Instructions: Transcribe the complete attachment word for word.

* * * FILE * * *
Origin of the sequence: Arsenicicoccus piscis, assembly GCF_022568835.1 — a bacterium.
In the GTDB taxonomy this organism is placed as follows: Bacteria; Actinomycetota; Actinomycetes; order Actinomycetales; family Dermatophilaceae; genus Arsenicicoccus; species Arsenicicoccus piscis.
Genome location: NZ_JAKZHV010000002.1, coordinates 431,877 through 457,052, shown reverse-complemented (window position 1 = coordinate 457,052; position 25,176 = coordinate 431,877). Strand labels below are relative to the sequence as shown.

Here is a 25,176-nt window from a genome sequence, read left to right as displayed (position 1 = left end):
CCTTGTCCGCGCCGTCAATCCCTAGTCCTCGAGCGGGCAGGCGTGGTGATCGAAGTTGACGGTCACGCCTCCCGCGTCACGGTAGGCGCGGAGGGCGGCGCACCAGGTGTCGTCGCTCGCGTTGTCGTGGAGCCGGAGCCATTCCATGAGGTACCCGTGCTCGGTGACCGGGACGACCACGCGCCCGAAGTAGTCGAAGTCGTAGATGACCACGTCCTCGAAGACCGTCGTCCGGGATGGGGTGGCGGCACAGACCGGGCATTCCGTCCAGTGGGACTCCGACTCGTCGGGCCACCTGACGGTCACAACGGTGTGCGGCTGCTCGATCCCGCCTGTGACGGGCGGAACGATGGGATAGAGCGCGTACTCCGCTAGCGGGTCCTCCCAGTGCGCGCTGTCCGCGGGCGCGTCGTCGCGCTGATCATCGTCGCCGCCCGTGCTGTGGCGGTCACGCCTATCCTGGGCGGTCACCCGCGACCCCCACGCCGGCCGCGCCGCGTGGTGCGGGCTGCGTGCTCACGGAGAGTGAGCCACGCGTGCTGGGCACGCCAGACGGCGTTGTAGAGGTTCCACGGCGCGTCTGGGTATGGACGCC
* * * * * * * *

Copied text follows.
Origin of the sequence: Arsenicicoccus piscis, assembly GCF_022568835.1 — a bacterium.
In the GTDB taxonomy this organism is placed as follows: Bacteria; Actinomycetota; Actinomycetes; order Actinomycetales; family Dermatophilaceae; genus Arsenicicoccus; species Arsenicicoccus piscis.
Genome location: NZ_JAKZHV010000002.1, coordinates 431,877 through 457,052, shown reverse-complemented (window position 1 = coordinate 457,052; position 25,176 = coordinate 431,877). Strand labels below are relative to the sequence as shown.

Here is a 25,176-nt window from a genome sequence, read left to right as displayed (position 1 = left end):
CCTTGTCCGCGCCGTCAATCCCTAGTCCTCGAGCGGGCAGGCGTGGTGATCGAAGTTGACGGTCACGCCTCCCGCGTCACGGTAGGCGCGGAGGGCGGCGCACCAGGTGTCGTCGCTCGCGTTGTCGTGGAGCCGGAGCCATTCCATGAGGTACCCGTGCTCGGTGACCGGGACGACCACGCGCCCGAAGTAGTCGAAGTCGTAGATGACCACGTCCTCGAAGACCGTCGTCCGGGATGGGGTGGCGGCACAGACCGGGCATTCCGTCCAGTGGGACTCCGACTCGTCGGGCCACCTGACGGTCACAACGGTGTGCGGCTGCTCGATCCCGCCTGTGACGGGCGGAACGATGGGATAGAGCGCGTACTCCGCTAGCGGGTCCTCCCAGTGCGCGCTGTCCGCGGGCGCGTCGTCGCGCTGATCATCGTCGCCGCCCGTGCTGTGGCGGTCACGCCTATCCTGGGCGGTCACCCGCGACCCCCACGCCGGCCGCGCCGCGTGGTGCGGGCTGCGTGCTCACGGAGAGTGAGCCACGCGTGCTGGGCACGCCAGACGGCGTTGTAGAGGTTCCACGGCGCGTCTGGGTATGGACGCC